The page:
PHILADELPHIA – Islamophobia is at work in our national media, according to an original content analysis by the American Friends Service Committee (AFSC), a Quaker peace and justice organization. The analysis shows a disturbing narrative link between Muslims and extremism, and then over-represents violent responses to politically motivated conflict.
The report, Mixed Messages: How the Media Covers “Violent Extremism” and What You Can Do About It, reviewed more than 600 news items from 20 major U.S. news outlets. Articles were sampled during April-June 2015 from 15 national media outlets such as the New York Times and NPR, and five “influencer” outlets such as Politico and CQ Weekly that reach audiences of policymakers and government staff.
“How can the U.S. public be expected to do anything but support further military intervention in the Middle East, given this framework for covering violent extremism?” says AFSC’s Beth Hallowell who wrote the report. “What we found painted a disturbing picture of Muslims as an undifferentiated group linked to violence and extremism, and military solutions as the de facto ways to combat extremism violence.”
Among the key findings:
* A staggering 90 percent of coverage mention Islam, even when neither Islam nor Islamic extremism was the story’s main subject. But only 13 percent of articles mentioned Christianity, and only 4 percent of articles mentioned Judaism.
* The media frames extremist groups as both “cunning” and “crazy” – sometimes both at the same time – suggesting violence is the only possible response, and ignoring decades of proof that nonviolent tactics like dialogue and diplomacy are more effective at ending conflicts.
* There is five times more coverage of bombings, drone strikes, and other violent response to incidents than nonviolent responses – like peace talks.
The report offers three recommendations to help advocates, journalists and readers and viewers change this narrative and bring under-reported facts to light. Specifically:
* Tell stories that highlight common humanity, especially that of historically marginalized groups – including Muslims.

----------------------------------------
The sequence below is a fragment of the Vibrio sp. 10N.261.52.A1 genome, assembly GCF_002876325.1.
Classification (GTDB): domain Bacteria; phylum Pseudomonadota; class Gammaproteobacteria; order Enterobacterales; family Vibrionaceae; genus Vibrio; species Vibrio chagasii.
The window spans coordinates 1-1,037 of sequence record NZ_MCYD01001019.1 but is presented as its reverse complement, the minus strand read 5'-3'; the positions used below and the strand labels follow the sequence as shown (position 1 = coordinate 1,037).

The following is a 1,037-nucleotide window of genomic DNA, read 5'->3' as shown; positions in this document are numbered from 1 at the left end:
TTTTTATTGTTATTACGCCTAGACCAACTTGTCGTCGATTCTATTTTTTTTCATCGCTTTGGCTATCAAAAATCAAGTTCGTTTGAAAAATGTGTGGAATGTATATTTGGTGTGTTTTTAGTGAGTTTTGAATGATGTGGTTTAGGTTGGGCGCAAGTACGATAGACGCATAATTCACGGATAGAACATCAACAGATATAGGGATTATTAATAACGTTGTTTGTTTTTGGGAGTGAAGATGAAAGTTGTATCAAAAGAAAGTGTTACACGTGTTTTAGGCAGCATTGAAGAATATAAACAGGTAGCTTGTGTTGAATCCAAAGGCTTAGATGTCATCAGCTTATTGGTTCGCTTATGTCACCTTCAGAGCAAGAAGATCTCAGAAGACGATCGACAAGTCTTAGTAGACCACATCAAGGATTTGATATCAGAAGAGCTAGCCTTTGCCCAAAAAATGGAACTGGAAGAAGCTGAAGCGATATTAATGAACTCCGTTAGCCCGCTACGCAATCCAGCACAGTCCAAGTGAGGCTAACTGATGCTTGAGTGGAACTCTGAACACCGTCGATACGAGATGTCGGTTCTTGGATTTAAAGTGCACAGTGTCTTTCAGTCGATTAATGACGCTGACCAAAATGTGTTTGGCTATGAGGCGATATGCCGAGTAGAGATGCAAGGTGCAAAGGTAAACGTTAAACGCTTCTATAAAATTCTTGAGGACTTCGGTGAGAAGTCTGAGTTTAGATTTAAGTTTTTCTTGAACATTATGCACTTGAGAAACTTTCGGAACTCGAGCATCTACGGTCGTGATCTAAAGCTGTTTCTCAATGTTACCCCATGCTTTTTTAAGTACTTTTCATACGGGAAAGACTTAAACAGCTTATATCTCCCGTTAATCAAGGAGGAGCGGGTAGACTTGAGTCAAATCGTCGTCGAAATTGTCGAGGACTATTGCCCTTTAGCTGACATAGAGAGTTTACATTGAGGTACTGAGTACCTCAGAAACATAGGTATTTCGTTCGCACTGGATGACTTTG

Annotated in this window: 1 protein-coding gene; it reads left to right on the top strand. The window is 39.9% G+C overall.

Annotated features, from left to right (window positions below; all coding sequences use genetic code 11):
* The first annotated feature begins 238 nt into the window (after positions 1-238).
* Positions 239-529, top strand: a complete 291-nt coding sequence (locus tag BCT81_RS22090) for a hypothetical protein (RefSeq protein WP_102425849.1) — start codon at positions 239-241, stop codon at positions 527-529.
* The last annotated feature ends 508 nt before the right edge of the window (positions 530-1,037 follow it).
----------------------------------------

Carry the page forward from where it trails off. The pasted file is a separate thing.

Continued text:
* Highlight the history, complexity and root causes of politicized organized violence, without resorting to stereotypes like “crazy” or “coldly calculating’ extremists.
* Cover nonviolence and peacebuilding efforts that work instead of just military options.
“Wars on terror, extremism, or other nations do not happen by accident. Islamophobia in the media or in public discourse does not happen by accident. Both are choices. We have been able to choose to create lasting social change in the past, and make great strides forward towards peace with justice. We can do it again today,” the report concludes.
Beth Hallowell will present the report in Washington, DC, on Tuesday May 24, 2016, at Next Gen Peace: #PeaceCon2016, the annual conference of the Alliance for Peacebuilding. The Alliance is a network of over 100 organizations working to resolve conflict and create sustainable peace in 153 countries.
AFSC is a Quaker organization working around the world and in the U.S, to build peace with justice. In 2017, AFSC will celebrate 100 years of advocacy and action.
The American Friends Service Committee is a Quaker organization that includes people of various faiths who are committed to social justice, peace and humanitarian service. Its work is based on the belief in the worth of every person and faith in the power of love to overcome violence and injustice.